Day Three of the Big Chill…

Beware warm January trends that require no jacket, and give you the impression that this winter will be a piece of cake.  Fruit cake…heavy, dense, impossible to digest, best used as a doorstop fruitcake is what you’ll probably get.  I speak from experience…

I don’t know how many times I overheard Dada saying “how about that?!  Not a flake of snow all December!  It’s been downright warm compared to last winter!”  If there is one thing I’ve learned over years of being with this man is that he SHOULD NOT be allowed to talk about the weather.  Every single time he comments on how it’s too warm, too dry, unusual for the time of year, BOOM!  We get a triple-dose of whatever should be expected, and the weather forecast turns into an exercise in grotesque hyperbole.

On Tuesday morning we got Kierkegaard’s call and school was delayed for two hours, and then canceled.  Tuesday evening we got the call delaying school for two hours, and at six-thirty a.m. yesterday it was canceled.  Last night we got a THREE hour delay.  We all exchanged looks and said “that’s a closing waiting to happen.”  This morning, with the wind howling and the forecast calling for subzero temps, we looked at the map our local weather guy puts up with color-coded closings and delays.  Amid a sea of red, indicating school districts that closed their operations for the day, two or three yellow areas indicated hold-outs clinging to their 2-hour delays.  We couldn’t help but wonder if superintendents sit watching the screen to see who will be next to cave, and who will be the last superintendent standing.  Do they give out awards at the end of the school year?  Judging by the stubbornness that leads to a three-hour delay on a morning when the temperatures are expected to hit -20 with the wind chill, one would suspect this is a “thing” among school district heads.

J is taking the whole thing in stride.  I think last year we experienced enough school closures to teach him that this is par for the course where we live.  He asks for his Bus Song, but he can tell when we’re singing half-heartedly, and we observes who’s calling on the phone’s Caller ID, and our movements around the schedule board.  With a sigh of acceptance, J moves to gather laundry, take out puzzles, and line up chores we can do…if that’s not maturity, I don’t know what it is.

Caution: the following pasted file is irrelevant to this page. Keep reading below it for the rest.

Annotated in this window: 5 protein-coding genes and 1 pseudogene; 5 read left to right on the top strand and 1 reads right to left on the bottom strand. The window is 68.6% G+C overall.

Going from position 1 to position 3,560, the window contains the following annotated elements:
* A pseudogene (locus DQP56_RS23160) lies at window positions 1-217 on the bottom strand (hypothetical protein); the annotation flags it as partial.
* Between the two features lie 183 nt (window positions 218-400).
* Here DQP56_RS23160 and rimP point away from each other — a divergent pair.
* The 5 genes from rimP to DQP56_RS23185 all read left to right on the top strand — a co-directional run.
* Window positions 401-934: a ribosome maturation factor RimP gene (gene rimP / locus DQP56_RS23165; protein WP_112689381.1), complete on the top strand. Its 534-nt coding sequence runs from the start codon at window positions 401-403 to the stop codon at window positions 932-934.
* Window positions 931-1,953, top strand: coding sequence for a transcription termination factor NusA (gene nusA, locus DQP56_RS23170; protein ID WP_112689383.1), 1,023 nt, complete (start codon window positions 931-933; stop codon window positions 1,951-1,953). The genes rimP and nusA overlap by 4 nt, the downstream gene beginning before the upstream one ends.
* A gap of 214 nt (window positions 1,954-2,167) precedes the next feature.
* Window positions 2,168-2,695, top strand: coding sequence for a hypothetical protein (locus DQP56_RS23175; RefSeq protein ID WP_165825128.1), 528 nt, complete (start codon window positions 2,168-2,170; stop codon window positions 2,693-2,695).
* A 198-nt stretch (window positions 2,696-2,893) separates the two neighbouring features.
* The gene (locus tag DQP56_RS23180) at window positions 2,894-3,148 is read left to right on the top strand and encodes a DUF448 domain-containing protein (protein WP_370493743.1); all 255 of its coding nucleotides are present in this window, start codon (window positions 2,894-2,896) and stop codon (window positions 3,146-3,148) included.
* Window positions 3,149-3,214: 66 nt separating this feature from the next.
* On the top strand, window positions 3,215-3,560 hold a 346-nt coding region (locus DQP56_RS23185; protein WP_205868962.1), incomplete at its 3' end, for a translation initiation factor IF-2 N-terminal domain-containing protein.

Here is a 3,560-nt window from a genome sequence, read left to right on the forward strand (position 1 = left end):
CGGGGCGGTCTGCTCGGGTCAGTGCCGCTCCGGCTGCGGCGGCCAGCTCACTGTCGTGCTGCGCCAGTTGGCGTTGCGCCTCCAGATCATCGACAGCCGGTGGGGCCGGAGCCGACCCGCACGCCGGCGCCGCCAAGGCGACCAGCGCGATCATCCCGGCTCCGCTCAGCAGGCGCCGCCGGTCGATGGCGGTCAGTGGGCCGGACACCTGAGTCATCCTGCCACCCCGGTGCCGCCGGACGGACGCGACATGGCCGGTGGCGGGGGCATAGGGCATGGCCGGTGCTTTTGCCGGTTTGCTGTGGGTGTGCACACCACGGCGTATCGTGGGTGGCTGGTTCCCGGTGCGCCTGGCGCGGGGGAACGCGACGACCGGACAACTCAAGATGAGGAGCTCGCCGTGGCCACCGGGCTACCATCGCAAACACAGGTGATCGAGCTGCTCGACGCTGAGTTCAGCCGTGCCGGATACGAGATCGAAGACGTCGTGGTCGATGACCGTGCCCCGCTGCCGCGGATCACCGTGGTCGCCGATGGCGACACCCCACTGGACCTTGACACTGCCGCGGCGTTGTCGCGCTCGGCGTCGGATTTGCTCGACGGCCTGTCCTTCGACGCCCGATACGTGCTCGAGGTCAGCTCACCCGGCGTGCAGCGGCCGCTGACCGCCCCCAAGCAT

And, speaking of maturity, tomorrow is going to the psychiatrist day and we’re talking about reducing J’s med one more time.  I think we’re ready.  We will have, of course, a few days of rough-patch behavior, but we don’t expect (fingers crossed, knocking on not-compressed but ACTUAL wood, doing the sign of the cross, muttering a fervent prayer and wishing on a star) any difficulties aside from the usual “why is my body chemistry slightly off????”  I’ve read the notes of our previous forays into reducing the Risperdal, and I’m confident that we’ll do well…

(Let those not be famous last words, please…)

The truth is that J is maturing, and that it’s a joy to witness this.  It’s also true that I am grateful that J is becoming more and more his own person; as I age, a little of the pressure is taken off me and he takes control of more of the things he wants and needs.  At the same time, some of the feelings of “I could be doing more” return.  I think every parent experiences these feelings, and I think parents of autistic individuals know these feelings all too well.  I know J likes being by himself; it’s easy for him to find entertainment, and he relishes being so self-contained.  We all do our best to encourage him to spend time with us.  I know that J is ready for “togetherness time” when he shows up offering his DVD of Daddy Long Legs, and TGG has encouraged him to do the same with Danny Kaye’s Hans Christian Andersen.

A few mornings ago, TGG saw a bit of Hans Christian Andersen on TV while he had his breakfast before going to work, and I told him that I’d bought it for J for Twelve Days.  TGG, of course, acted as if it would be a supreme chore to sit through the whole movie, and dragged his feet when J took it out to play.  An hour later I walked into the TV room to find the boys cuddled under an electric blanket and happily watching the movie.  I brought a bowl of popcorn and they looked like the two little boys who used to watch Toy Story together so many years ago…and then J kicked me out of the room because, well, I’m mom, and mom isn’t allowed to interfere during “togetherness time” between the brothers…

For Twelve Days, TGG got J a Five Guys gift card, and J was over the moon with joy at being able to eat there (because he loves the food and the music they play,) and because TGG explained that they’d be using the card together.  On the Sunday after Christmas, J climbed the stairs to TGG’s room and announced that they were going to lunch.  This made us all laugh because it was totally spontaneous.  The following Saturday the same thing happened.  TGG says that not only is J well-known among the employees, but he also has a favorite spot from which to watch the food being prepared.  Once they have their order, J chooses a table and they eat and hang out together.  It’s nice to know they enjoy each other’s company, but can function individually the rest of the time.

In other news, we’re considering the possibility of traveling with J to Puerto Rico.  I have to visit my parents, and this requires going by plane.  J hasn’t been on a plane since 1999.  The world (and security measures) have altered a great deal since then.  The eternal quandary of how J will deal with a situation that is run-of-the-mill for others is always in play, but…we’ll see…

Before any of that, of course, we reduce the med…again.  We will brave the cold, the mild anxiety of being in the doctor’s office, and we’ll see what happens next…

Stay tuned…



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